If your New Year's resolution is to lose weight this year, you could soon take a pill to help you in your quest to drop those pounds and live a healthier life.  The Food and Drug Administration (FDA) has recently approved a new drug designed to help people lose weight and fight the obesity epidemic. And while it started as a treatment for another ailment, this new drug could spell millions of dollars for the company and thousands of pounds off of consumers, as well.

The daily injectable drug, liraglutide, is part of a new class of diabetes medicines that prompt the pancreas to make extra insulin after meals. Novo Nordisk first obtained approval to sell liraglutide five years ago as a diabetes therapy under the brand name Victoza.  Now, a higher-dose prescription product known as Saxenda, has been approved and is specifically designed for weight loss in obese patients and in overweight adults, who have at least one weight-related problem such as high cholesterol, high blood pressure, or diabetes.

Liraglutide not only increases insulin production, but also works in the digestive system and in the brain to increase the feeling of fullness, resulting in patients eating less.

"Approximately 80 million people are suffering with obesity," says Cherie Vaz, an endocrinologist at Temple University School of Medicine. "In general, diet drugs have modest effectiveness, but you want to be able to offer patients everything you can."

The FDA considers a weight loss drug effective if, with diet and exercise, it enables patients to achieve a five percent weight loss.  That figure is the minimum needed to spark health improvements, such as lowering blood pressure.  However, obese patients are at least 30 percent overweight, which could lead to some disappointment with the new drug.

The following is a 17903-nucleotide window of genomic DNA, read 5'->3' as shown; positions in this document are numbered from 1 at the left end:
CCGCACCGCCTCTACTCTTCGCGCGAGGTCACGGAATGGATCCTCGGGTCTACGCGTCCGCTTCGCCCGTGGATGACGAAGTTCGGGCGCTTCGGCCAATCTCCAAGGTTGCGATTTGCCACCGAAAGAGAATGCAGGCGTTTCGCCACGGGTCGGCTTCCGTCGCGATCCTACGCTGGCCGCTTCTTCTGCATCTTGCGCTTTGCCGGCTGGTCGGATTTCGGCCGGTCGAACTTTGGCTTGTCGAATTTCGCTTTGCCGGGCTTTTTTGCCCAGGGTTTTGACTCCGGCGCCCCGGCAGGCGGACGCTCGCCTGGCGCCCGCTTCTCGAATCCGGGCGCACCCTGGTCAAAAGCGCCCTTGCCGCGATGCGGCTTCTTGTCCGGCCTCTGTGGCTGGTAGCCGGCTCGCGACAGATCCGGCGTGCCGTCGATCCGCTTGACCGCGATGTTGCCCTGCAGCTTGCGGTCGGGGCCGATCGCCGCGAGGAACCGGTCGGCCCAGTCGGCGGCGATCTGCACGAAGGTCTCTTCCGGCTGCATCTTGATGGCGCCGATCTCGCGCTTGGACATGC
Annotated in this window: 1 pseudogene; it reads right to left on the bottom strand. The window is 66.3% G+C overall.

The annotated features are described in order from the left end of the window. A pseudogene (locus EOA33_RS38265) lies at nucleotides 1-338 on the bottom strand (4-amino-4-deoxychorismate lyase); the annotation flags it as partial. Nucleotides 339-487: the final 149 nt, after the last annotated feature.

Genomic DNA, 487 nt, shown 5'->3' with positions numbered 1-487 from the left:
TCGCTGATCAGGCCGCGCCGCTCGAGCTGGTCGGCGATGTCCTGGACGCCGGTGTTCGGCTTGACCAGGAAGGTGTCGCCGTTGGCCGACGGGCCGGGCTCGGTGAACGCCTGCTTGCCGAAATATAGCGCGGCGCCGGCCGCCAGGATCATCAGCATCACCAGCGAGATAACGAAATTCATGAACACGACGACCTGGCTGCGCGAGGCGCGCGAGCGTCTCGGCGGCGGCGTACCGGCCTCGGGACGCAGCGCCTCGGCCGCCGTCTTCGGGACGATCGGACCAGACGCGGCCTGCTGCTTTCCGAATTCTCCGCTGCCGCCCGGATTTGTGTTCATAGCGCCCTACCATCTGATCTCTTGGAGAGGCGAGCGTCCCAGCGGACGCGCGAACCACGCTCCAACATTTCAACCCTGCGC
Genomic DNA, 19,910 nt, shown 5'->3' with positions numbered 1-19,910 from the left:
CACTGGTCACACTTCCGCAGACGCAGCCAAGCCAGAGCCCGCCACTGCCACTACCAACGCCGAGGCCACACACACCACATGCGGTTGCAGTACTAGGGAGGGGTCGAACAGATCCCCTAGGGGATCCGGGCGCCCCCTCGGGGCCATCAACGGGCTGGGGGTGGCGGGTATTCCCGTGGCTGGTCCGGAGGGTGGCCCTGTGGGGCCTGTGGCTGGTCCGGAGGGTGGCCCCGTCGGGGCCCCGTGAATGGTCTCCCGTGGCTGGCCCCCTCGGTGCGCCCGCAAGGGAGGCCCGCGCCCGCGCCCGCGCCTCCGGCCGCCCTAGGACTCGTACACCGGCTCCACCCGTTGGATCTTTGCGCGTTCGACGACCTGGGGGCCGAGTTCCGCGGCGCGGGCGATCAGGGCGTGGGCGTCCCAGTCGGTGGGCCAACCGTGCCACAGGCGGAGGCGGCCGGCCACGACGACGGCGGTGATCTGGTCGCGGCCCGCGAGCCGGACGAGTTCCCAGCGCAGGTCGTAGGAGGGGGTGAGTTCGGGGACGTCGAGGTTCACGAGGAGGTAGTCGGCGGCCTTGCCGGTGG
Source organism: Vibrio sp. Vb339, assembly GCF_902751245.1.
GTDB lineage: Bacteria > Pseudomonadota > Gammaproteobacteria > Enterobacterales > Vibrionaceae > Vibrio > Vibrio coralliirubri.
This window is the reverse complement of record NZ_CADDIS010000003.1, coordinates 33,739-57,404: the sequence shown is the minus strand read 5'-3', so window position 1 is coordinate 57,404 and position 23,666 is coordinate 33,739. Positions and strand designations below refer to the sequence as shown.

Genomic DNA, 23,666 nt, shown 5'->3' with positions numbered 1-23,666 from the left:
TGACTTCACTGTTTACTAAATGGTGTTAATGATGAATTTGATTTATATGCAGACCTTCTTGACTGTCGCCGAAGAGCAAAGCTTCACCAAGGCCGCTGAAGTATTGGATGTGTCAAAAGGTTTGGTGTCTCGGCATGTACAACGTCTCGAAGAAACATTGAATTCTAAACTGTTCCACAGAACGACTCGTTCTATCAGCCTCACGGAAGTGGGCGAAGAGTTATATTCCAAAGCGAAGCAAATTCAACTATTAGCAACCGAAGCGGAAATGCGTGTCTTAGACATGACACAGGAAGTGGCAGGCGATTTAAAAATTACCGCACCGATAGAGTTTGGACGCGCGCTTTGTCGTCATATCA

To determine the efficacys of the drug, Novo Nordisk conducted a clinical trial of more than 3,700 patients.  Of these patients, 64 percent that took Saxenda for a year lost at least five percent of their weight.

Novo Nordisk, a Danish pharmaceutical company with U.S. headquarters in Princeton, N.J., is currently working with insurers to determine costs and coverage for the drug and had not set a price for Saxenda as of yet. Obesity has reached epidemic proportions in the United States with more than one-third of the population considered obese.  Obesity causes many other conditions such as heart disease, stroke and type 2 diabetes and was estimated to cost approximately $147 billion in 2008.

This new drug is yet another in the fight against obesity rates in the U.S., and could potentially help many adults lose the weight they want, especially if they are suffering from other weight-related illnesses.  However, it is not a magic cure for obesity and must be taken along with proper diet and exercise to increase its chances of efficacy.